Whether you’re just now joining us have been with us since the beginning of the tourny, may the Martian odds be ever in your favor.
Appendix: Mission Info
If you need to brush up on your history of Mars missions, no sweat, we’ve got you covered.
Mars Madness Trailblazers
- Viking 1 & 2 (USA, 1975): These two lander/orbiter spacecraft were the first to land on Mars and transmit high-resolution images of the surface, while also conducting experiments to search for microbial life.
- Mars 2 & 3 (USSR, 1971): Mars 2 and 3 were orbiter/lander missions. While Mars 2’s lander crashed, Mars 3 became the first craft to achieve a soft landing on Mars but stopped transmitting shortly thereafter.
- Mariner 4 (NASA, 1964): The first successful flyby of Mars, Mariner 4 transmitted the first close-up images of the Martian surface.
- Mariner 9 (NASA, 1971): As the first spacecraft to orbit Mars, Mariner 9 mapped 85% of the Martian surface and discovered volcanoes, canyons, and evidence of water erosion.
Mars Madness Millennials and Zoomers
- Mars Odyssey (NASA, 2001): Mars Odyssey is a long-lasting orbiter that has been studying the Martian surface composition, environment, and searching for water ice deposits. Operational for 21 years, 11 months, and counting, Odyssey holds the record for the longest continually active spacecraft in orbit around a planet not named Earth.
- Mars Global Surveyor (NASA, 1996): The mission studied the entire Martian surface, atmosphere, and interior, and returned more data about the Red Planet than all previous Mars missions combined.
- Mars Express (ESA, 2003): Mars Express has been studying the Martian atmosphere, geology, and searching for sub-surface water, while also providing high-res images of the surface.
- Mars Pathfinder (NASA, 1996): Pathfinder demonstrated a new landing technique and deployed the first rover, Sojourner, to explore Mars and analyze rocks and soil.
Mars Madness Orbiters
- Mars Orbiter Mission (ISRO, 2013): India’s first interplanetary mission, also known as Mangalyaan, aimed to study Mars’ surface features, morphology, mineralogy, and atmosphere. Designed to only have a six-month lifespan, India’s MOM recently concluded after an impressive eight years of operations.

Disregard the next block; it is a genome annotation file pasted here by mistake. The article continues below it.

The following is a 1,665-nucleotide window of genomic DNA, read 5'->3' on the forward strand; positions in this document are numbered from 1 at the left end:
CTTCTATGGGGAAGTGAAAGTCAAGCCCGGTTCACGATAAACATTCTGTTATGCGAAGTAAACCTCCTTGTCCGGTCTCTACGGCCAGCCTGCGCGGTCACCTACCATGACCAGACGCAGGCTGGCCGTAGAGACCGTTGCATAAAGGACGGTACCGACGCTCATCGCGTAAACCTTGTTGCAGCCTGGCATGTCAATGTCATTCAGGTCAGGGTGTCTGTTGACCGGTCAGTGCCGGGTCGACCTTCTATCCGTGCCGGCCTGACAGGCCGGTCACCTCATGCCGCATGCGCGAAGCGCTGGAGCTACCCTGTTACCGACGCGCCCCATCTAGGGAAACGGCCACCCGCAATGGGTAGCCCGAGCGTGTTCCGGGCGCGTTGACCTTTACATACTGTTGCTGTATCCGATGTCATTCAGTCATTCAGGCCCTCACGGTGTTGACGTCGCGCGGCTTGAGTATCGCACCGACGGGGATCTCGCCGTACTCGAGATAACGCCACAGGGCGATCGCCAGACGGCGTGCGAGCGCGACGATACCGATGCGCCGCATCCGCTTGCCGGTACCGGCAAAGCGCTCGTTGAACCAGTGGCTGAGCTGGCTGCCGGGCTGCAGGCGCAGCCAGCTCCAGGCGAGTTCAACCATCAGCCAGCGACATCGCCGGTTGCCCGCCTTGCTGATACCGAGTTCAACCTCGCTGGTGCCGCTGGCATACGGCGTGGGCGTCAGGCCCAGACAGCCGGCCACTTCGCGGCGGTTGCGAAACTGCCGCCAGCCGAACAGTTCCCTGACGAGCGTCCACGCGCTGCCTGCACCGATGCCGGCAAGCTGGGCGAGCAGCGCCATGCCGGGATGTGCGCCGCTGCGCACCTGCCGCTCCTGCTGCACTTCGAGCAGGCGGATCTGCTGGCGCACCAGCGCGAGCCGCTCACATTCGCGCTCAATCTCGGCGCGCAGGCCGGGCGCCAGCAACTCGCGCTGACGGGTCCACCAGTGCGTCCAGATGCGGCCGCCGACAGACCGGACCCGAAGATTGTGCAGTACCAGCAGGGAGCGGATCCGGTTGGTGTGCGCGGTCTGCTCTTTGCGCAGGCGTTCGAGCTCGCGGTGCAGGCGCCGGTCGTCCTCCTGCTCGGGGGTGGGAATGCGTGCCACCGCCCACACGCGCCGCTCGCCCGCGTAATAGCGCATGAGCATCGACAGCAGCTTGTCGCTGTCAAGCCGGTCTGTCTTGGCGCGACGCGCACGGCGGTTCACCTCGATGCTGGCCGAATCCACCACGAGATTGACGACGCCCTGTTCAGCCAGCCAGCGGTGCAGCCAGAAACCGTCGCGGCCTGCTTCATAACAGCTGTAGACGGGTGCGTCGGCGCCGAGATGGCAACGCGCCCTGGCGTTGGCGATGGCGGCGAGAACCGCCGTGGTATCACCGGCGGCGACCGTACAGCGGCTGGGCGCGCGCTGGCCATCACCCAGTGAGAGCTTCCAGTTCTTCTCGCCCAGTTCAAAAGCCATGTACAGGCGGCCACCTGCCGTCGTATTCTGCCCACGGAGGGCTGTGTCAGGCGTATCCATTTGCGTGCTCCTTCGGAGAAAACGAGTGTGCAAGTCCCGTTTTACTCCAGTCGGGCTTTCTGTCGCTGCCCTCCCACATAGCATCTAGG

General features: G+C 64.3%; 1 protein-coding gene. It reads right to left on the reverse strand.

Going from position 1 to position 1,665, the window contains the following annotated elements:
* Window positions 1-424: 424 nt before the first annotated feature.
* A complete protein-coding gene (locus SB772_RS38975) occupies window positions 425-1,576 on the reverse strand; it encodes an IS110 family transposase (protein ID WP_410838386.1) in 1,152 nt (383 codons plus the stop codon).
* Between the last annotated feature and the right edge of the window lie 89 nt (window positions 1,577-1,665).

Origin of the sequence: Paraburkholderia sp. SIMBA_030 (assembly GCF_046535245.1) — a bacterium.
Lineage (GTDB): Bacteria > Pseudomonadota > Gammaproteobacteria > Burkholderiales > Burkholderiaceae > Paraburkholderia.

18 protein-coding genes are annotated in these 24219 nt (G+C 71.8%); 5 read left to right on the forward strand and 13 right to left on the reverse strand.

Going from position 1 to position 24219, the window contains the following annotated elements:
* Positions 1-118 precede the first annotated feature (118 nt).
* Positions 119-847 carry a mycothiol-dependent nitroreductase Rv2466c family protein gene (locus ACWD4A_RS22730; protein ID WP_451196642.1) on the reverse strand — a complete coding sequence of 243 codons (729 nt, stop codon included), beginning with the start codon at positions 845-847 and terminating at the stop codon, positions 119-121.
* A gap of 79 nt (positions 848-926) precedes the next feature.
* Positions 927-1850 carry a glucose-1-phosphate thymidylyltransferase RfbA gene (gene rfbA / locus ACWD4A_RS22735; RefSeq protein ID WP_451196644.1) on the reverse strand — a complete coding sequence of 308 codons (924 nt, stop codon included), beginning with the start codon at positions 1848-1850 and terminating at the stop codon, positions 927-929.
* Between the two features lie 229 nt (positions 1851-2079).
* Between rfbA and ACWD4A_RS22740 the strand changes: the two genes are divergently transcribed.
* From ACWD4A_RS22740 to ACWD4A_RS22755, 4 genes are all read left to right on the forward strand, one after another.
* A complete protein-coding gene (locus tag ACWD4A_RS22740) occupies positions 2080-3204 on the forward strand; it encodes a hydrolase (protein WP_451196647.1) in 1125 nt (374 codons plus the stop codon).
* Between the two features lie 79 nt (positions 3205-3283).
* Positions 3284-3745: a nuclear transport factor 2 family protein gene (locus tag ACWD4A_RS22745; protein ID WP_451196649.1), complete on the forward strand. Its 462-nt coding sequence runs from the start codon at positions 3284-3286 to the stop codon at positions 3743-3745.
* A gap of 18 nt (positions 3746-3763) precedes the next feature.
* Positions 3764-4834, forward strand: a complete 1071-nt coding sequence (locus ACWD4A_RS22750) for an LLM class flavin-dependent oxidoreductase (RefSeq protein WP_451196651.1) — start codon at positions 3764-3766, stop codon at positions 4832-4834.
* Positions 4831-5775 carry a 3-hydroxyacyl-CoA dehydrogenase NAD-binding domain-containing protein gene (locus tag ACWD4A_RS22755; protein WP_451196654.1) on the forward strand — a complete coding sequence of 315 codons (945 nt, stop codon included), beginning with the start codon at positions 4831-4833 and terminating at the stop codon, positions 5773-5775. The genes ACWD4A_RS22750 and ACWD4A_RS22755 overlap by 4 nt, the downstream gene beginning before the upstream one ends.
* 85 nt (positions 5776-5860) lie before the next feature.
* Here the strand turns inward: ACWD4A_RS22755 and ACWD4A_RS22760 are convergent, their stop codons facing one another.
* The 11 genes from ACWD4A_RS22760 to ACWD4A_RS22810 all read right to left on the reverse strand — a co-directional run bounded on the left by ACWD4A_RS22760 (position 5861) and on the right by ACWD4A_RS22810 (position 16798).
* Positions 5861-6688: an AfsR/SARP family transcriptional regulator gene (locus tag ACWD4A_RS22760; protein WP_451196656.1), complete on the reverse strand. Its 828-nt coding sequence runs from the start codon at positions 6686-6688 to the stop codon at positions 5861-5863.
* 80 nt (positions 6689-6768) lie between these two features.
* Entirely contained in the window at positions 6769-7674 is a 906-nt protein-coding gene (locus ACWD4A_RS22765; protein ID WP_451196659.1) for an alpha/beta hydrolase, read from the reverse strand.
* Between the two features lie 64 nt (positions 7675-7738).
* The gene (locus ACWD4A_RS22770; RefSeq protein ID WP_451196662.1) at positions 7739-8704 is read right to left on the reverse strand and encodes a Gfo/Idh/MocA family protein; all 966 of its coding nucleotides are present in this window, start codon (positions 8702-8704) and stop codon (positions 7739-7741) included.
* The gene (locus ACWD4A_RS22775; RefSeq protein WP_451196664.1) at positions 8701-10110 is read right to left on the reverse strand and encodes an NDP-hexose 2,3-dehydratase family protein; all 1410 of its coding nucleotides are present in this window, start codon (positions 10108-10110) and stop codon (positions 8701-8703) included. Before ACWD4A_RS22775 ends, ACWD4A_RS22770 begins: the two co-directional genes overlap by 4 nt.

- ExoMars Trace Gas Orbiter (ESA/Roscosmos, 2016): The TGO mission is primarily focused on studying the Martian atmosphere and searching for signs of gases related to biological or geological processes.
- The Hope mission (UAE Space Agency, 2020): Launched by the United Arab Emirates, the mission aims to study the Martian atmosphere, weather, and climate, and build a more comprehensive understanding of Mars’ meteorological dynamics.
- Mars Reconnaissance Orbiter (NASA, 2005): The orbiter is studying the Martian surface, atmosphere, and subsurface in high detail, while also serving as a key communication relay for other Mars missions.
Mars Madness Robo-Residents
- Mars Science Laboratory, aka Curiosity (NASA, 2011): Curiosity is a car-sized rover that has been exploring Gale Crater, analyzing soil and rock samples, and studying the climate and geology of Mars.
- Tianwen-1 (CNSA, 2020): The Chinese mission consists of an orbiter, lander, and the Zhurong rover, aiming to study the Martian surface, geology, and atmosphere, while also searching for water ice deposits. Zhurong entered hibernation last May and was supposed to reawake in December. Scientists are holding out hope they can reactivate the rover.
- InSight (NASA, 2018): InSight was a stationary lander that studied the interior structure, composition, and seismic activity of Mars to better understand its formation and evolution. NASA’s InSight mission ended last December, after more than four years of collecting unique scientific observations on Mars.
- Mars 2020, including Perseverance + Ingenuity (NASA, 2020): The mission includes the Perseverance rover, designed to search for signs of ancient microbial life and collect samples for future return to Earth, and Ingenuity, a small helicopter that demonstrated the first powered flight on another planet, paving the way for aerial exploration on Mars. Ingenuity has so far flown an astonishing 47 times, far exceeding expectations for the helicopter.